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Alpine fantasy? Morphosis reveals Europe's tallest skyscraper in Switzerland


Super-tall tower by Thom Mayne’s practice proposed next to Peter Zumthor’s legendary Therme Vals spa

Earlier today (25 March) Morphosis unveiled plans for a 381m-tall ‘mirrored’ tower featuring 107 hotel suites - a jaw-dropping scheme which is being billed as the tallest building in Europe.

The estimated £135 million project for spa hotel owners – Remo Stoffel and Pius Truffer – would surpass Renzo Piano’s 309-metre tall London Shard which is currently Europe’s tallest tower.

Planned to complete in 2019, Morphosis’ design features a podium linking the ‘7132 Tower’ to nearby buildings and a cantilevered structure containing a restaurant, café, spa, and bar.

Mayne said: ‘Specificity is really the central driver in our practice. Each design starts from unique conditions in site, program, performance… The architectural solution generated is correspondingly unique to each project.’

He continued: ‘For the 7132 hotel and arrival, the incredible setting demands reducing materiality and presence in the design so that, as in all our work, the connection to site becomes paramount.

‘As much as possible, the hotel is a minimalist act that re-iterates the site and offers to the viewer a mirrored, refracted perspective of the landscape.’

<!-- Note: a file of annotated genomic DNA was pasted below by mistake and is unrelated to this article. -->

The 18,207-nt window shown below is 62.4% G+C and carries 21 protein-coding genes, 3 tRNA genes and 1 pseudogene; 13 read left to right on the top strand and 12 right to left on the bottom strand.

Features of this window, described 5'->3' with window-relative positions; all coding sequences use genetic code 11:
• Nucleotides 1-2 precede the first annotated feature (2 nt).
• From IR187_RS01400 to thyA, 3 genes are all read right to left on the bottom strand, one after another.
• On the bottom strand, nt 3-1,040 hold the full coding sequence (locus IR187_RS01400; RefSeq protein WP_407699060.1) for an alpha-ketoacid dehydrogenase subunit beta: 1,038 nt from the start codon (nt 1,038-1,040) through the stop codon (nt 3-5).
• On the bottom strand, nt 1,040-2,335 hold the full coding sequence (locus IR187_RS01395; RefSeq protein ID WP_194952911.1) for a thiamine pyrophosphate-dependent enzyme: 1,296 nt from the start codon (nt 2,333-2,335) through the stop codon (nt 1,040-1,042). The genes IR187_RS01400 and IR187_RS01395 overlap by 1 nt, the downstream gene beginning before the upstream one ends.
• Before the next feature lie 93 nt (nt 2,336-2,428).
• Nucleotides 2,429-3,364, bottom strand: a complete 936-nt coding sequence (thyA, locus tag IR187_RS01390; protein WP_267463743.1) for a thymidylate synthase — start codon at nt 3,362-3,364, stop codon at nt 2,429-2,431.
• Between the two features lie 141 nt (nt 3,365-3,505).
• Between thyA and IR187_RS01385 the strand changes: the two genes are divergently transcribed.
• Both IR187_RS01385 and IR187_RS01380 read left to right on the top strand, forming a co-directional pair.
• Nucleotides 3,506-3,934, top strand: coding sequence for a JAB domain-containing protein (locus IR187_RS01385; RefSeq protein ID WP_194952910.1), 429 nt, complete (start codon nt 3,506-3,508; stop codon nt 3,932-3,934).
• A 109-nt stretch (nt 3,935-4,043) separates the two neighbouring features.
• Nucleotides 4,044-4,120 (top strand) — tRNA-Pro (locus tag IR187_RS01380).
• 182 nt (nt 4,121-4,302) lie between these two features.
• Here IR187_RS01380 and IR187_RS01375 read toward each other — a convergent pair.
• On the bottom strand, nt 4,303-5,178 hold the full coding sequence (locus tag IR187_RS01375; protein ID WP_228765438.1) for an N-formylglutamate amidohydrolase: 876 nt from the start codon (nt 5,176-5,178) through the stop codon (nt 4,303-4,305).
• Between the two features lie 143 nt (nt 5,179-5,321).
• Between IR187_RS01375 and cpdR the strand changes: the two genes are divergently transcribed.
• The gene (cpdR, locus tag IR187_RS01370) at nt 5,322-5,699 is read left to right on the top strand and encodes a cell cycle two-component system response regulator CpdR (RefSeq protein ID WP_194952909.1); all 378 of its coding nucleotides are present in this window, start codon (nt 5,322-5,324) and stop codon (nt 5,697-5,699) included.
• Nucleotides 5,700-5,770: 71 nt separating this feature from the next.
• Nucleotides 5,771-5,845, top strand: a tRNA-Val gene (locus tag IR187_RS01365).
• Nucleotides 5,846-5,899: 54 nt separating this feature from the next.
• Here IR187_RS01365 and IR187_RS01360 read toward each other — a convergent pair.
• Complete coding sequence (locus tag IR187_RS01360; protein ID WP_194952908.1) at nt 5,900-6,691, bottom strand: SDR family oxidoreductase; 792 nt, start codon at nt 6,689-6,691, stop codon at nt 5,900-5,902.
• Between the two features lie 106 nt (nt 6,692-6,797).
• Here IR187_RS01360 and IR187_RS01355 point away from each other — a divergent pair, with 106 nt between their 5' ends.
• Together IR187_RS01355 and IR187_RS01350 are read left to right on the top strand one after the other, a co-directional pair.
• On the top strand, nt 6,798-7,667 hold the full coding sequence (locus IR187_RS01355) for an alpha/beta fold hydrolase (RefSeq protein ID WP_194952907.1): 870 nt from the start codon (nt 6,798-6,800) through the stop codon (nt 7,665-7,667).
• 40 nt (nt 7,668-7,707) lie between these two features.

Morphosis' proposed 7132 Tower in Vals, Switzerland

Morphosis’ proposed 7132 Tower in Vals, Switzerland

The Los Angeles and New York-based firm was shortlisted against 6a Architects and Steven Holl Architects for the prestigious commission in December last year.

Morphosis was then selected for the commission in February after the design competition was terminated without a winner recommendation from the jury.

Following the announcement, five jurors – led by competition chair Louisa Hutton of Berlin-based Sauerbruch Hutton – issued a public statement through the Swiss Society of Engineers and Architects (SIA) distancing themselves from Morphosis’ appointment.

The statement – translated from German into English – said there were ‘significant question marks’ over the architectural formulation, scale, site-specific conditions, arrival situation and delivery of the chosen design.

Constructed from locally quarried quarzite slabs, Therme Vals was completed three years before Zumthor – who had previously been relatively unknown – won the Pritzker Prize.

Zumthor lost out to Stoffel in a bid to buy the resort three years ago.




Readers' comments (3)

  • Is there no limit to developers greed and some architects egos?
    What could be more inappropriate, particularly in this location? Get rid of the tower. Surely the Swiss authorities will have the sense to reject it?

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  • Mirrored glass may be ephemeral and reflect the surroundings to 'disappear' into the sky in just the right light conditions. But, even if this was possible and believable outside of a computer screen, what about at night? All tall buildings look the same with the lights on. This is not to mention how a small alpine village in a pass deals with the traffic at the base of the tower. Maybe everyone arrives by helicopter....

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  • Can't stop laughing - have you seen the tiny alpine tracks/road they will carry their plant & materials across.

    They would have to build a highway to supply the site and the area would be devastated forever.

    No wonder the architect's photo shows him laughing too...

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